Over the past decade, Jordan has pursued structural reforms in education, health, as well as privatization and liberalization. More recently, Jordan has also made important reforms to put its economy on the path to long term prosperity, covering income tax, business regulations, insolvency and the public procurement framework. And it has revitalized trade with its neighbors, especially Iraq. The outlook for the economy reflects renewed momentum given recent signals of renewed international support through the London Initiative (February 2019). However, further progress is needed so that reforms aimed at enhancing the investment climate and ease of doing business can lead to concrete outcomes.
A major challenge facing Jordan remains to reinvigorate the economy in the context of a challenging external environment. Adverse regional developments, in particular the Syria and Iraq crisis, remain the largest recent shock affecting Jordan. This is reflected in an unprecedented refugee influx, in disrupted trade routes, and in lower investments and tourism inflows (particularly as a result of economic slow-down in GCC). Continued regional uncertainty and reduced external assistance will continue to put pressure on Jordan.
Jordan’s real GDP registered an estimated growth of 2 percent in 2018, marginally lower than growth in 2017, constrained by structural impediments and a difficult regional setting. High unemployment rate (18.6 percent annual average in 2018 compared to 18.3 percent in 2017), high dependency on grants and reduced remittances and official inflows from Gulf economies pose a serious challenge. According to provisional estimates for 2018, Jordan’s fiscal efforts remained below the budget target as the fiscal deficit (including grants) widened to 3.4 percent of GDP in 2018, 1.6 percent higher than the budgeted target for 2018. This was mainly due to limited revenue growth (vis-à-vis the budget targets) and limited flexibility to curtail recurrent spending. However, Jordan showed continued reform effort as evident from the enactment of the amended income tax legislation in November 2018. Public debt-to-GDP ratio marginally declined - for the first decline in a decade - to 94.2 percent at end-2018.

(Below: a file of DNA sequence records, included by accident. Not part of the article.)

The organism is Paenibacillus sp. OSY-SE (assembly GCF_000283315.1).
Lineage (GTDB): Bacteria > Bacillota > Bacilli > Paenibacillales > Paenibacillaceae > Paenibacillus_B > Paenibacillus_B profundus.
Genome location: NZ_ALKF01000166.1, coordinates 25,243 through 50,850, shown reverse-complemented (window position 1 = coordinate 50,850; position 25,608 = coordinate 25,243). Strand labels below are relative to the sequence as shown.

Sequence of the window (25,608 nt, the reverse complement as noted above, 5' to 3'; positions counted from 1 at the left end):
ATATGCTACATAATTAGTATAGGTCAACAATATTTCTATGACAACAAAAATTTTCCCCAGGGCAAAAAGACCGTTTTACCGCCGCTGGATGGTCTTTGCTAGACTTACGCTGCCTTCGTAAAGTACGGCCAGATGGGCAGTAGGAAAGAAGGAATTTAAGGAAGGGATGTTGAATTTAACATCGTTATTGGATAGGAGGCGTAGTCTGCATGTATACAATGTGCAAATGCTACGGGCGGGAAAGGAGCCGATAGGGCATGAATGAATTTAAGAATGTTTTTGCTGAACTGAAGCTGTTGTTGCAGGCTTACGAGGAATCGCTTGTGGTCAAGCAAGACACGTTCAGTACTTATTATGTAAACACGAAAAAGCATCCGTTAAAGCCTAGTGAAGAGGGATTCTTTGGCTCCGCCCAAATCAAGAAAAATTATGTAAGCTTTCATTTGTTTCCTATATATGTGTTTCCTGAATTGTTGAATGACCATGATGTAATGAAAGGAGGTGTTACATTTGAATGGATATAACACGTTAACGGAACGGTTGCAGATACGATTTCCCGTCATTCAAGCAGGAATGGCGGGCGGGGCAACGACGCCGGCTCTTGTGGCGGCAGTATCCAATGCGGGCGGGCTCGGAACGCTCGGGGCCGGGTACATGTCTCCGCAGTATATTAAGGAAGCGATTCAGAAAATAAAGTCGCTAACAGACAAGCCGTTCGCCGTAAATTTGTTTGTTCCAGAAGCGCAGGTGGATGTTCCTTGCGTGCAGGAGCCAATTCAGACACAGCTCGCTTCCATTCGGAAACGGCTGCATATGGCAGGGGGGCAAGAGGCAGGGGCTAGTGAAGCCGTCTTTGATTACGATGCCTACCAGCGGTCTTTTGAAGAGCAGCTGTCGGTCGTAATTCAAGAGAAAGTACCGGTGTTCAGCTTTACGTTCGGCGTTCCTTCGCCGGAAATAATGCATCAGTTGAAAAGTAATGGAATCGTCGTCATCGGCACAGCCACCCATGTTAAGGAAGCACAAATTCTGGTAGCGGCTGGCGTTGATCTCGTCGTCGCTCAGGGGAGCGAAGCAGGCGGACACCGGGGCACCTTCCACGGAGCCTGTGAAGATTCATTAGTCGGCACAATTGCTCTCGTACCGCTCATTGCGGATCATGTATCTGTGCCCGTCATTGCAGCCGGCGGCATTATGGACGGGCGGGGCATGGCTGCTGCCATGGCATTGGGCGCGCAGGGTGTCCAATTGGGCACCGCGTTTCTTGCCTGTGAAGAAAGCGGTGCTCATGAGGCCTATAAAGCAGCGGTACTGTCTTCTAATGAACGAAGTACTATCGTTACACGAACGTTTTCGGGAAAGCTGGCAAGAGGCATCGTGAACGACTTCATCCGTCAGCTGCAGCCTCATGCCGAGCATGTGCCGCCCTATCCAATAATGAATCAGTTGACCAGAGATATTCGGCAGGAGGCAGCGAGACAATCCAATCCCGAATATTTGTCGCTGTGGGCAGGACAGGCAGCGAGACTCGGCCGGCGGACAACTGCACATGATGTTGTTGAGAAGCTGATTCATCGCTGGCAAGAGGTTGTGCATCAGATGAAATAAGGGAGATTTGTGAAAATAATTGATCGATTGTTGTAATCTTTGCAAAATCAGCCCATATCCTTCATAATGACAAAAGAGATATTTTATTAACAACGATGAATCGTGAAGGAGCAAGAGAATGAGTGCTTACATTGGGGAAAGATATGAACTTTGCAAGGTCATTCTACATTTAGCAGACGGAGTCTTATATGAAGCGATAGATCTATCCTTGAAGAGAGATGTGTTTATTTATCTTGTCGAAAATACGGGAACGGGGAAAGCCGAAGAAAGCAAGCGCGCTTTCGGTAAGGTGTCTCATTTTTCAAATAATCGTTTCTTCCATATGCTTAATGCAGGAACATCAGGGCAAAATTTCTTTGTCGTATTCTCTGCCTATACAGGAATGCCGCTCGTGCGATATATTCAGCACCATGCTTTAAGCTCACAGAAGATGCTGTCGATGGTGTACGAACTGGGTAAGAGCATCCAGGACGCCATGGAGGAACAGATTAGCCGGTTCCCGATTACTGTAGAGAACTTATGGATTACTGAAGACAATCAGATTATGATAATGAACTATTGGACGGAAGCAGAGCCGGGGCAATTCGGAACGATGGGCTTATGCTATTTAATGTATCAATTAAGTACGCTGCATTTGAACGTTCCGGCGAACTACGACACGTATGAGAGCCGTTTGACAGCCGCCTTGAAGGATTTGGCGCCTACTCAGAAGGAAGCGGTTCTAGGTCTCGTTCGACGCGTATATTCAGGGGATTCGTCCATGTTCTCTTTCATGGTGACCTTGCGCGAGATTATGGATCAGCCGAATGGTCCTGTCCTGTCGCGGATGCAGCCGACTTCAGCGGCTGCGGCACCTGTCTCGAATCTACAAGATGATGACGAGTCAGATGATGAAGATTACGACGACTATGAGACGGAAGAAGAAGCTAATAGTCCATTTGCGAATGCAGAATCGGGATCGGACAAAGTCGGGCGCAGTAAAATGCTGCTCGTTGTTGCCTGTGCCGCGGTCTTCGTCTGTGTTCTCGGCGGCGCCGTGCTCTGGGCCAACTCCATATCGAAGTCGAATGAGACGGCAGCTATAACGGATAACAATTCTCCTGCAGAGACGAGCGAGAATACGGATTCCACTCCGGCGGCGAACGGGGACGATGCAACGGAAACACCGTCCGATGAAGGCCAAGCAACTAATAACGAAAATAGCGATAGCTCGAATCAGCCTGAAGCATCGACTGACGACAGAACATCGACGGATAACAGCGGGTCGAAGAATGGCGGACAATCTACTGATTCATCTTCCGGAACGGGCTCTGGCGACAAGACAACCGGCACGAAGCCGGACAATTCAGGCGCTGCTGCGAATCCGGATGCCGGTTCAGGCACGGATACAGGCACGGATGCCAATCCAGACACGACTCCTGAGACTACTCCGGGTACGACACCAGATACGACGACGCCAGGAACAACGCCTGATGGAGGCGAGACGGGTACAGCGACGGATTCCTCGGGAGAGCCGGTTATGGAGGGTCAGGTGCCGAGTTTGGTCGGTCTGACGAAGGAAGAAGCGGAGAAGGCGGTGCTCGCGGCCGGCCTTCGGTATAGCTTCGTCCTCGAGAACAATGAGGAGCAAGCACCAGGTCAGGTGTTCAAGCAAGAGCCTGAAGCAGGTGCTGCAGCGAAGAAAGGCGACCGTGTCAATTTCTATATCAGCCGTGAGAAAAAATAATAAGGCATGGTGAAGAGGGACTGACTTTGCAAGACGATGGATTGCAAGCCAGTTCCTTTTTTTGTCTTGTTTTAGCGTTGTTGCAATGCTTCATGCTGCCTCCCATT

Moving forward, it will remain critical for Jordan to continue diversifying its energy supply in the medium term in order to reduce its macroeconomic vulnerabilities. Further sound economic policies and the quick implementation of key growth-enhancing reforms will also be necessary to reduce the country’s sensitivity to external shocks and help reinvigorate the economy. Finally, creating conditions for increased private investment and improved competitiveness will remain indispensable for Jordan to stimulate inclusive job-creating growth, boost productivity and improve household welfare.
Last Updated: Apr 01, 2019